Recent years have seen a resurgence of interest from both the industry and research community in Datalog. Datalog is a declarative query language that extends relational algebra with recursion. It has been used to express a wide spectrum of modern data management tasks, such as data integration, declarative networking, graph analysis, business analytics, and program analysis. The result of this long line of research is a plethora of Datalog engines, which support different variants of Datalog, and have different technical specifications and capabilities. In this monograph, we provide an overview of the architecture and technical characteristics of these Datalog engines. We identify common architectural decisions and evaluation methods, as well as data structures and layouts used to speed up the query execution. We also discuss in what ways Datalog engines differ when they specialize to workloads with different characteristics (for example, data analytics vs program analysis vs graph analysis). One particular focus is how modern Datalog engines scale to massively parallel environments.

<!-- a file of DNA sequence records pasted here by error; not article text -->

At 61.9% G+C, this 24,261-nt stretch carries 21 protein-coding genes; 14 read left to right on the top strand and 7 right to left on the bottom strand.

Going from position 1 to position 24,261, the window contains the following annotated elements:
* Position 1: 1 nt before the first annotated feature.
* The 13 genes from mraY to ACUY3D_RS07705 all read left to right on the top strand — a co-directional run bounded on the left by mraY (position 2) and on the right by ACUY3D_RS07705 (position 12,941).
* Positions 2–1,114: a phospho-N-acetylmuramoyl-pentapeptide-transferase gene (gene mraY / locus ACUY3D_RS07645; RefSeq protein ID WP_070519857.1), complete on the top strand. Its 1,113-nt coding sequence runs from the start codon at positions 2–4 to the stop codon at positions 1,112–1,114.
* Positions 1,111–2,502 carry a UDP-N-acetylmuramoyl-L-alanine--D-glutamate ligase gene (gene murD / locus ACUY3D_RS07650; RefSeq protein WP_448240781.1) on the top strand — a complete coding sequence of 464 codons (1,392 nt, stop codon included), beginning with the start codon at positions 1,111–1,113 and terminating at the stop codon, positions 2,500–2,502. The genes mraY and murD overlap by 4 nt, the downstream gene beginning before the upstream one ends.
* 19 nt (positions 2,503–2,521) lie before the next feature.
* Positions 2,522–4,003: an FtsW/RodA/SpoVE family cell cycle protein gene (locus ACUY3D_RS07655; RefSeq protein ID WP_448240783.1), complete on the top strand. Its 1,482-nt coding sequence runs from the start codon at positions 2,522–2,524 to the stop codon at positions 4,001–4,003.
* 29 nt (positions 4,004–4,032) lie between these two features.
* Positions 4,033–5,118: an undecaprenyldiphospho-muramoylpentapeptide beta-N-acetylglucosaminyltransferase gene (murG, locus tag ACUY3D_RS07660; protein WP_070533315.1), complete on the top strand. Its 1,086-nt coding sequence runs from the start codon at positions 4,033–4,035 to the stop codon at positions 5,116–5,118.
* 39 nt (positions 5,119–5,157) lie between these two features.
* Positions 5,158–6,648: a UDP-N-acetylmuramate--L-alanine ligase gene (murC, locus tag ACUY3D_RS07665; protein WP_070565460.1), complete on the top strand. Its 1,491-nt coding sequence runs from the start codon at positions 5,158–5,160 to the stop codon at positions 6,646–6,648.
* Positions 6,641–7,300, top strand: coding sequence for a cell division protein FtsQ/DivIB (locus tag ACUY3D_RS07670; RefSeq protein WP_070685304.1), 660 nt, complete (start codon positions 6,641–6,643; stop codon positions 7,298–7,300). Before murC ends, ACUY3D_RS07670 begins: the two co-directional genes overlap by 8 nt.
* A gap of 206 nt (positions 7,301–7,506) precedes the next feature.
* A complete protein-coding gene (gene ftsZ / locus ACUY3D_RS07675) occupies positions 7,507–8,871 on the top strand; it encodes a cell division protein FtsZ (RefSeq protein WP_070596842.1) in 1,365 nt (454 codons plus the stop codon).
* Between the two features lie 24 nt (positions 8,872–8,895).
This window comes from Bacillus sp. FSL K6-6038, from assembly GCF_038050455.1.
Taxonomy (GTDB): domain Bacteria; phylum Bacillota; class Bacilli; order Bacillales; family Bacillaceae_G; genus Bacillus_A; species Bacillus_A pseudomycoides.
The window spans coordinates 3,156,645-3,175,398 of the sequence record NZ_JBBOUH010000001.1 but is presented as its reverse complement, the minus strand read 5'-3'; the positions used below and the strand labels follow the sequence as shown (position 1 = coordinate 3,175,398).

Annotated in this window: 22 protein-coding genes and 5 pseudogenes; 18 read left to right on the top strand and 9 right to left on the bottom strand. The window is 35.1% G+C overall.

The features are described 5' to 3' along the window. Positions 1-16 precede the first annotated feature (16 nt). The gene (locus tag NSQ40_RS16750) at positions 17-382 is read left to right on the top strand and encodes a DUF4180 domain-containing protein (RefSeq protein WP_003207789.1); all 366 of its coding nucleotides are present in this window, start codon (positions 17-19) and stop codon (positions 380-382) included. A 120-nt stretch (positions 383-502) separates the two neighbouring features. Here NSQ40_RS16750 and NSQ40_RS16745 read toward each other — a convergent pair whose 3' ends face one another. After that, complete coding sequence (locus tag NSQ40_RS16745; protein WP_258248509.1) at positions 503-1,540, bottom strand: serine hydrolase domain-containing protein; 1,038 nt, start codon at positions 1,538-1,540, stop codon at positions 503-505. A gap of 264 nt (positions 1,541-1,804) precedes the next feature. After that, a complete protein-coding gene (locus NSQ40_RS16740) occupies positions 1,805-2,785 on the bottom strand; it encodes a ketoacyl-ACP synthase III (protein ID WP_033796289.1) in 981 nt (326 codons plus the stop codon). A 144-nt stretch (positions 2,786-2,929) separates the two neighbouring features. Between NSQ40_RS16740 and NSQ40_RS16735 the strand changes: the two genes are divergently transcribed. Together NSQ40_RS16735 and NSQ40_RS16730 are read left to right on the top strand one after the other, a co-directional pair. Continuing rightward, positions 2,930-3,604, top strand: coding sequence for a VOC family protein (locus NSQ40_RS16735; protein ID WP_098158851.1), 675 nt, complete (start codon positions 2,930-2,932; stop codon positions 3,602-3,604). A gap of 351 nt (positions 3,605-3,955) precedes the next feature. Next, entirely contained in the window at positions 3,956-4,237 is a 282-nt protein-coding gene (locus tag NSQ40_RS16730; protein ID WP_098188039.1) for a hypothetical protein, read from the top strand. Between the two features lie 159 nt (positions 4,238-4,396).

- Data Models and Query Languages
- Database Theory
- Parallel and Distributed Database Systems
- Query Processing and Optimization